Burn some rocket fuel in your house! [Video]

If NASA and ISRO are sending rockets successfully into space every now and then and you are feeling a little bit left out, you can burn a little bit of rocket fuel yourself, using some packet pasta and dry yeast.

 Although this will not take you very far, it is definitely going to be be a lot of fun! 

You never travel Alone!

Travelling alone. Image credit. www.redcranetravel.com
If you are quite the traveller who likes visiting different countries and posting Instagram pictures of historic sites and tourist places you have been to, this is the probably the right time to tell you this


Well, this is not about some stalker following you or the government that keeps an eye on each and every one of us. Instead, this is about the unknown baggage you are carrying with you while you are criss crossing continents in the comfort of an aircraft, viz., the many many bacteria and fungal spores and the microscopic creatures such as house mites.

The Finding 

In a recent study published by researcher Rubaba Hamid Shafique and her colleagues from the Pir Mehr Ali Shah Arid Agricultural University in Rawalpindi, Pakistan and University of Michigan, USA, the researchers studied two house mite populations from these two countries. On sequencing small parts of their genome, the researchers found these organisms had quite a few things that were common in their genome sequences. 

The Explanation 

House dust mite (Dermatophagoides pteronyssinu...
House dust mite (Dermatophagoides pteronyssinus)
(Photo credit: Wikipedia)
Ideally speaking sequencing should reveal that the sequence of nucleotide bases (building block of genome) for a specific region are the same. This is especially true if one is sequencing conserved regions of the genome, which are basically regions of the genome that code for proteins that are common across organisms. (This is another proof that we have all come from a common ancestor, something that could be discussed in another post on another day). 

What Rubaba Hamid and her colleagues found was that not only did these organisms had matching sequences, they even had matching mutations. Now, mutations in a population are random events. So, if a house mite population develops a mutation at say nucleotide position 10, then the chance that another house mite population in the United States at the same nucleotide position in extremely rare. However, what the study goes to say is that the author found such mutations in not one not two but 14 spots in the small bit of genome that she was looking at. Not only this, the sequence and the mutations therein found for house mite populations in Pakistan, exactly matched those that were reported in house mite populations in Thailand and China.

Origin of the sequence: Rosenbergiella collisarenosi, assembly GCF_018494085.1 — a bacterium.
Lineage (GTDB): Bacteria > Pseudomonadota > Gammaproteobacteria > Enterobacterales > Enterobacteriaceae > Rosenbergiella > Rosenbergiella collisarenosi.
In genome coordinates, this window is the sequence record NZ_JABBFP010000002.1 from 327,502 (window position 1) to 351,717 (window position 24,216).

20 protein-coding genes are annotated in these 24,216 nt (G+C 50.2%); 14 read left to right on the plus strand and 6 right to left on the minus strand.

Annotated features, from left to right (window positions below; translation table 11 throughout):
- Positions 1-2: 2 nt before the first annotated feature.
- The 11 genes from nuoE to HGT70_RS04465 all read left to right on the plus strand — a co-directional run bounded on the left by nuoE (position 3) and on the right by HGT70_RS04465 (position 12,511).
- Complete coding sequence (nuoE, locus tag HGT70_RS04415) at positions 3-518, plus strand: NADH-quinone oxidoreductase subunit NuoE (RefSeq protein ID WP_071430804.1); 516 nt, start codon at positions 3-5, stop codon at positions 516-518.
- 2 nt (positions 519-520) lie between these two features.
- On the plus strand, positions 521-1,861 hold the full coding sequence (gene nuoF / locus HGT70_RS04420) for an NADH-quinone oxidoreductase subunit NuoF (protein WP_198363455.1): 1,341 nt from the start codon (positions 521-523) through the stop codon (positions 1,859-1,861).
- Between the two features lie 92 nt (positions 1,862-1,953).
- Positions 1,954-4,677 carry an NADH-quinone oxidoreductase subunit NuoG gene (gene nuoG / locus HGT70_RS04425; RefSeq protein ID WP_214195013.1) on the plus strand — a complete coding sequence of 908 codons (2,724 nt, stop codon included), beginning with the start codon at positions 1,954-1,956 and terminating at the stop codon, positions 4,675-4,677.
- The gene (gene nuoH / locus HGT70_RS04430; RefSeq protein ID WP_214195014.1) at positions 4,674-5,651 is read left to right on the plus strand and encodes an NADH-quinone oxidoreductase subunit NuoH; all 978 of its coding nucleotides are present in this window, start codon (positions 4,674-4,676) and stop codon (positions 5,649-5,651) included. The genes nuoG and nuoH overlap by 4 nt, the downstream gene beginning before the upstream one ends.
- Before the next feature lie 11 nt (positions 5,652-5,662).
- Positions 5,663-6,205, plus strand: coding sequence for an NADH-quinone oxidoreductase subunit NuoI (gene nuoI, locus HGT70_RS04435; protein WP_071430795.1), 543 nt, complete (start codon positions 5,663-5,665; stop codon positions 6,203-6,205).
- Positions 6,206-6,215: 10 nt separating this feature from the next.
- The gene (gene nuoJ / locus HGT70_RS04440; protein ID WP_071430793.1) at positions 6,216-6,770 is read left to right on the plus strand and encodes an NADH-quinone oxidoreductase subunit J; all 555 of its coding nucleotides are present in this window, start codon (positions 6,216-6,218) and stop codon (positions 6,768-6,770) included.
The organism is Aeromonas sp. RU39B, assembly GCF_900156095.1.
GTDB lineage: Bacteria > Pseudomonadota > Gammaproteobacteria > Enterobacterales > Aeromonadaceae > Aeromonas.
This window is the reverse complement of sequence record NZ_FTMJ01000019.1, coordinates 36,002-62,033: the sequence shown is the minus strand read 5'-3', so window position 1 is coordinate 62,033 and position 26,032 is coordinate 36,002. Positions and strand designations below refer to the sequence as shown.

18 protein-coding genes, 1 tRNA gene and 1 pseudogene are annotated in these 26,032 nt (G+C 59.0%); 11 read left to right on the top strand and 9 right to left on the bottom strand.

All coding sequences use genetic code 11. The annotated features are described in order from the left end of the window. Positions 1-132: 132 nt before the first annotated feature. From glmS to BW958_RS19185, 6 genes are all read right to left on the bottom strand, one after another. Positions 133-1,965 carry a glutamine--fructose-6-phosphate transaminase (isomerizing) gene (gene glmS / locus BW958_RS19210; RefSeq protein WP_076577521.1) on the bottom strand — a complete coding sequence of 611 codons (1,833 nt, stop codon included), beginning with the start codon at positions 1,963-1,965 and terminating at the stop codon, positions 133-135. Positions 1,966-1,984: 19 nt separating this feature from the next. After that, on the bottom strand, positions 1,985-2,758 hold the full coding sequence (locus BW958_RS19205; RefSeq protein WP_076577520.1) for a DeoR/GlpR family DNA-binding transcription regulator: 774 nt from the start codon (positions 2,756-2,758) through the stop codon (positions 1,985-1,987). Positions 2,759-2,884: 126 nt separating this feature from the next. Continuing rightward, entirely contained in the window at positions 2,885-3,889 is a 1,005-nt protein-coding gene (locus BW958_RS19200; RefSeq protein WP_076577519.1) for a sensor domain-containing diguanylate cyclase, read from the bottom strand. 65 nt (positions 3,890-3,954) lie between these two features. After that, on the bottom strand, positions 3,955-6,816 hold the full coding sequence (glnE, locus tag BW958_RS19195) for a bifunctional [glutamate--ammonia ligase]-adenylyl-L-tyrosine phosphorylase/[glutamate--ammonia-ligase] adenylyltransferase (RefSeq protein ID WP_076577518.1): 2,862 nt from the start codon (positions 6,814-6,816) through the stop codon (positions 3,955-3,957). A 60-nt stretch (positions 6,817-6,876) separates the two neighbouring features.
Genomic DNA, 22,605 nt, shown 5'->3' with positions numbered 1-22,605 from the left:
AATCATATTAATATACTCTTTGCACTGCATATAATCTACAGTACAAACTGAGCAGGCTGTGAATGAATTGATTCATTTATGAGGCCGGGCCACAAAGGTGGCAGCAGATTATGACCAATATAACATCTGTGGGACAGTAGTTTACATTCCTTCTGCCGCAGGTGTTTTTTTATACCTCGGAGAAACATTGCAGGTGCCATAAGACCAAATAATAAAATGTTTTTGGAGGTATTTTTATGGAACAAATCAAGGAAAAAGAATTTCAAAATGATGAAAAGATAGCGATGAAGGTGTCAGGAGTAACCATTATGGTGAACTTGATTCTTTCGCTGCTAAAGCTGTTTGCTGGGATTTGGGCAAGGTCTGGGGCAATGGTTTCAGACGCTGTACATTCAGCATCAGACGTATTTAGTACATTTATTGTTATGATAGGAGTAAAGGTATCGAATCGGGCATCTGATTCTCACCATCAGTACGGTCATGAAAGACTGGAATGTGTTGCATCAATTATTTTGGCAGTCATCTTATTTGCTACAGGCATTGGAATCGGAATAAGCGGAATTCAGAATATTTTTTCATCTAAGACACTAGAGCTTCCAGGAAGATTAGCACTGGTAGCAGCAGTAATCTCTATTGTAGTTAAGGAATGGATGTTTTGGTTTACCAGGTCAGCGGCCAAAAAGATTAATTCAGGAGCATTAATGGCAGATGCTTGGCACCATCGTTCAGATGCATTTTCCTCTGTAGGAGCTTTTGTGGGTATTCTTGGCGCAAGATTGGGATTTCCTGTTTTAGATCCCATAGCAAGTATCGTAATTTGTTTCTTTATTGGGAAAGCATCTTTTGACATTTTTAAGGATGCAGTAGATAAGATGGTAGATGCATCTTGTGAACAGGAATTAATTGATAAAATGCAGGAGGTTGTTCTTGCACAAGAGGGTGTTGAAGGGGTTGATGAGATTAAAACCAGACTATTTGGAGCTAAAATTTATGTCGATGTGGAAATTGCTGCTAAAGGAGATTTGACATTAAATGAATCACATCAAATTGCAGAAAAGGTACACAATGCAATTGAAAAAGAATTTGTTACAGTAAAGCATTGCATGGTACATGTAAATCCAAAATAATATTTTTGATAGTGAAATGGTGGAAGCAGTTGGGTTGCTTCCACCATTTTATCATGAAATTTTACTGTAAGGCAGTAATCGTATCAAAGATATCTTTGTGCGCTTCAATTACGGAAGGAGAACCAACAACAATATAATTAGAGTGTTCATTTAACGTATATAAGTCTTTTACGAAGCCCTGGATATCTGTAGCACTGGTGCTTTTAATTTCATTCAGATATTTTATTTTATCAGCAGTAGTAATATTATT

Such similarities in the genome can occur, if and only if, house mite population from these countries have met each other before and mated to produce offsprings that carry their mutations. Since house mites are not capable of finding love internationally all by themselves, the authors say that it is obvious that are piggy backing our back packs as we travel. While these little beings are happy to hide in the sofas and mattresses for most part of their lives, a few of them are adventurous enough to make that extra effort to get into our travel clothes and end up in another country without any visa. Knowingly or unknowingly, these mites are capable of using man made technologies for their own benefit, progress and spreading themselves out in the world. 

Although it might seem a trivial thing at the outset, the issue of travelling microbes is quite serious and a major impediment in the global health care scenario. The recent scare of Ebola and its rapid spread over many nations is primarily due to the rapid means of transport available today and the frequency with which people travel for business or pleasure. 

So, the next time you take a flight to Hawaii or Switzerland for a vacation, do give a thought to what might be carrying from back and what you might be bringing back. 


Shafique RH, Klimov PB, Inam M, Chaudhary FR, & OConnor BM (2014). Group 1 Allergen Genes in Two Species of House Dust Mites, Dermatophagoides farinae and D. pteronyssinus (Acari: Pyroglyphidae): Direct Sequencing, Characterization and Polymorphism. PloS one, 9 (12) PMID: 25494056